River (Mill) runs through Bishop’s path
Just looking at their roster, the River Mill girls might not make the strongest of impressions — only seven active players, none taller than 5 foot 8, all listed as guards.
But the East Regional champion Jaguars (28-3) are much more than that, which is why they’ve made it to the regionals the last four years and this year finally broke through to the state title game where they’ll face Bishop McGuinness ( 24-7) on Saturday at noon in Raleigh.
“We’re ecstatic,” River Mill coach Hamilton Perkins said during Monday’s press conference in Durham. “We’re looking forward to it. We want to play the best and over the last several years Bishop McGuinness has been the best.”
The challenges of being a smaller team are apparent, even to the Jaguars. But they simply have worked that much harder to overcome them, using an uptempo style that would seem to be in conflict with their lack of depth. But they’ve made it work extremely well.
“We don’t have a choice — we have to make it work,” Perkins said with a laugh. “But the kids work extremely hard, and they have a great work ethic.”
Senior guards Lenaira Ruffin and Marla Crawford have been two of the driving forces this year for River Mill, which lost to the Villains in the regional semifinal last year and regional final two years ago before being pulled into the East bracket this year.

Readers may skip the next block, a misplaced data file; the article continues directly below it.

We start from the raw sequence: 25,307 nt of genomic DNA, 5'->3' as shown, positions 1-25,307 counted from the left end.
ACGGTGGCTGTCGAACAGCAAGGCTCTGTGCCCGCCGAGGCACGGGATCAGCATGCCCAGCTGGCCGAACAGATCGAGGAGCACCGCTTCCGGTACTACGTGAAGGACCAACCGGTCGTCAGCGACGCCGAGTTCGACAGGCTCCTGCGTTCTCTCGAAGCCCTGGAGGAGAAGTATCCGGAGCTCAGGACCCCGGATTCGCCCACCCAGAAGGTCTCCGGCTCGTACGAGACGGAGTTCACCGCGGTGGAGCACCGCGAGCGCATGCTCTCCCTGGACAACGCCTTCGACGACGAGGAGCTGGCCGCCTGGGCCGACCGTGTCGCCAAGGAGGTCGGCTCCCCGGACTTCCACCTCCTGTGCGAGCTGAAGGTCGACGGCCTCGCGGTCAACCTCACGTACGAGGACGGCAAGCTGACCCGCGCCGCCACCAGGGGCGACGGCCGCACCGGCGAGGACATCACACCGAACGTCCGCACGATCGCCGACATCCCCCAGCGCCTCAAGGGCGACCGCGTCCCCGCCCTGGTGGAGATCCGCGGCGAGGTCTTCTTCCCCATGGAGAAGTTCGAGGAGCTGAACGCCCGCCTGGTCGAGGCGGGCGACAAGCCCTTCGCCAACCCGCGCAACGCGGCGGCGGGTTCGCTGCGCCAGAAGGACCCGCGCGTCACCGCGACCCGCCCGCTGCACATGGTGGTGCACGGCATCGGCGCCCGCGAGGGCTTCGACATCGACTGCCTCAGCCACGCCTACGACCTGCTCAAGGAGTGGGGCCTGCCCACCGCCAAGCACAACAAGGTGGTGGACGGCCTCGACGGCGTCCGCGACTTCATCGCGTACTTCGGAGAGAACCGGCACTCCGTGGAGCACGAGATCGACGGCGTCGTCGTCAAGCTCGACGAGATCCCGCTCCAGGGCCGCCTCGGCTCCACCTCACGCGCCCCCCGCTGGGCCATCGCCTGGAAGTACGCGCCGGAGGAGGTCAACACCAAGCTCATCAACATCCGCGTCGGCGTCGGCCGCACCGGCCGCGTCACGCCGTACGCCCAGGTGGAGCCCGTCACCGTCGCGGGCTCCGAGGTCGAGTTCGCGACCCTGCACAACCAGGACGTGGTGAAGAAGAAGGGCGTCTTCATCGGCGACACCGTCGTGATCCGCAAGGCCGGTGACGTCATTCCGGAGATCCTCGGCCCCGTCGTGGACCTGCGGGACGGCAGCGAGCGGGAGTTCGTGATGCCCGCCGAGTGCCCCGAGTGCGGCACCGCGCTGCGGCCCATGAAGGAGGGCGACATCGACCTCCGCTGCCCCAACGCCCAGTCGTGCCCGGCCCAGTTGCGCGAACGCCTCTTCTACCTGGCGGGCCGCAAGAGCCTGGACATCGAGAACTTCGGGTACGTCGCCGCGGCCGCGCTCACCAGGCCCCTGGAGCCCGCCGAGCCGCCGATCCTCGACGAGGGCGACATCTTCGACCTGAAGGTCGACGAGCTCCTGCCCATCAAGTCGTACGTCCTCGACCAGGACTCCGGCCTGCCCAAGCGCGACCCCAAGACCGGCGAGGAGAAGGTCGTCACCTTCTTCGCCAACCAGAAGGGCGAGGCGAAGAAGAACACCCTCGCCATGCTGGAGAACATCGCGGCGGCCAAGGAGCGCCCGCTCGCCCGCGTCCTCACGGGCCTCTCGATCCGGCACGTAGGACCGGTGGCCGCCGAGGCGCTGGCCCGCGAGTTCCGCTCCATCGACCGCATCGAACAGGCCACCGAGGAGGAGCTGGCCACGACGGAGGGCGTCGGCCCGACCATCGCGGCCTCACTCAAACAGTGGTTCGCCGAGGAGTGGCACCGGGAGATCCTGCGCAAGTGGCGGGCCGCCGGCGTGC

Ruffin, an Elon signee, has scored over 1,500 points and grabbed over 1,500 rebounds in her career. She was named Carolina 12 Conference Player of the Year twice, all-state by NCPreps.com last year and Eastern Regional Most Outstanding Player this year.
Crawford, a Pfeiffer signee, has over 1,250 points, 750 assists and 500 steals in her career and has been selected all-conference four times. Sophomore guard Kayla Burns and senior guard Daijah Faucette were also selected all-regional.
After losing standout Ashley Spivey, a Greensboro College signee, to a torn ACL in January, the Jaguars had to figure out how to continue playing well, in spite of losing one of their top players.
“We had to reinvent ourselves,” Perkins said. “But I think it brought us closer together as a team. … It was a process developing them and them finding their confidence. They just had a lot of focus and determination.”
Now, one big challenge remains in facing the Villains. But, through the challenges of this season, River Mill has been successful in simply reaching the state championship for the first time.
“We’re just extremely proud of what we’ve done this season,” Perkins said.